A new user is registered. In her registration pack, along with her new username, e-mail address and so on is her initial password.
Several things need to be taken into consideration here.
Firstly, how are the username and password transferred to the user? Is it passed along on hardcopy, or does it go to an intermediary (i.e.: Supervisor or Admin Assistant) via electronic means? If the former, it should be kept in a sealed, opaque, tamper-evident package from the sysadmin to the user. If the latter, the sysadmin should relay the information via encrypted e-mail to the intermediary who then uses a secure package (as described earlier) to transfer it to the user. However, it is preferable that there be no third parties involved in this transaction - ideally, only the sysadmin and the user should have knowledge of or access to the first-time password. More preferable would be that only the user has it, but this is not possible in some scenarios - such as for domain or e-mail accounts.
Second, first-time passwords should always be unique and not determinable by any information unique to the user. The best way to ensure this is to use a random password generation tool, and do not reuse the generated passwords between users. Ideally, the username should have no relation to any personally identifiable information either.
Third, the mechanism for ensuring first-time passwords are changed is very dependent upon the environment that the account is created in. Many systems have an option that can be set on accounts to force the user to change the password upon their next login. If that is available, it is the most effective means and should be used. For systems without such a feature, you are left very dependent upon the user to conform to company policy. This can be helped along by including a clear and prominent advisory about changing the password in the registration pack. Also, using a very long and complex (around 20+ random characters using all available character types should do) first-time password will naturally make the user more inclined to change it.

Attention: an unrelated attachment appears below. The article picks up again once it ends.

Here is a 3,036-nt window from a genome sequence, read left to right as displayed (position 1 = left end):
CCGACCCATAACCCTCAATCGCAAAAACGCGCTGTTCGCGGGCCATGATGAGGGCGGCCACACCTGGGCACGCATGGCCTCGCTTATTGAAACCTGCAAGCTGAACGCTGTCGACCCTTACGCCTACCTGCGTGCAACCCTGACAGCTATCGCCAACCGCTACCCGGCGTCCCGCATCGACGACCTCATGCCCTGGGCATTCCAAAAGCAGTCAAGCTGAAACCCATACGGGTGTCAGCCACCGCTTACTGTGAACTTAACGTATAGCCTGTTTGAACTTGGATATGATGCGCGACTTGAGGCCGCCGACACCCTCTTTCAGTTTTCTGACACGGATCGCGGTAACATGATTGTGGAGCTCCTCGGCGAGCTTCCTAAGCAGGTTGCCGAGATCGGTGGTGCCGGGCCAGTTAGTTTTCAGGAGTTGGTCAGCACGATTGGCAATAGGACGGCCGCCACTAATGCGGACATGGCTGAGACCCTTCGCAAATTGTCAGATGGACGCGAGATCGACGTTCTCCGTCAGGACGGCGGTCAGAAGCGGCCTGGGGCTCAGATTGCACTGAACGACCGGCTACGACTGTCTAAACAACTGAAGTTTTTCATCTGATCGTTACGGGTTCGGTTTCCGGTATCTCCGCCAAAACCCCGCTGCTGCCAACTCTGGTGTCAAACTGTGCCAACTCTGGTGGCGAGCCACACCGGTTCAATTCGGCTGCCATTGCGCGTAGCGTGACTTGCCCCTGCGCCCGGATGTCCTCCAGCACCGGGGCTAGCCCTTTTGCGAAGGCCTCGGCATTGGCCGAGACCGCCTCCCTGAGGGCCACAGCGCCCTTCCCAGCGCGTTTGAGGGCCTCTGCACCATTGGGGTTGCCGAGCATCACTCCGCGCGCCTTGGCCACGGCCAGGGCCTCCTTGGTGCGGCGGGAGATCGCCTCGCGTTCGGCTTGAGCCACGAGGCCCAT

Lastly, if you are taking appropriate measures as specified above, auditing password changes may be difficult. If you're using a password cracking tool such as Ophcrack or LophtCrack to check this, you will have to add every individual's first-time password to the rainbow table as they are created. Some systems include the ability to check the user's password age and last login time - these can be checked against the account's creation date and the user's start date to see if the user changed it on first login. Aside from those methods, the high security of the techniques described above makes verifying first-time password changes almost as difficult as exploiting the first-time password itself.
A new piece of hardware is deployed. In its factory state it has a default admin password so you can go in and configure the hardware.
There are a few measures to be taken here, which can make the first-time password more secure and help facilitate and verify their change.
The first piece comes in materials acquisition. Try to only purchase hardware which:
Does not have a first-time password, and will not operate until the sysadmin has configured a password.
If it has a first-time password, uses one which is uniquely generated for each device and not reused between units.
After this, the only way to ensure they are being changed is often through a hands-on audit of the system, checking to see if the first-time credentials are still valid.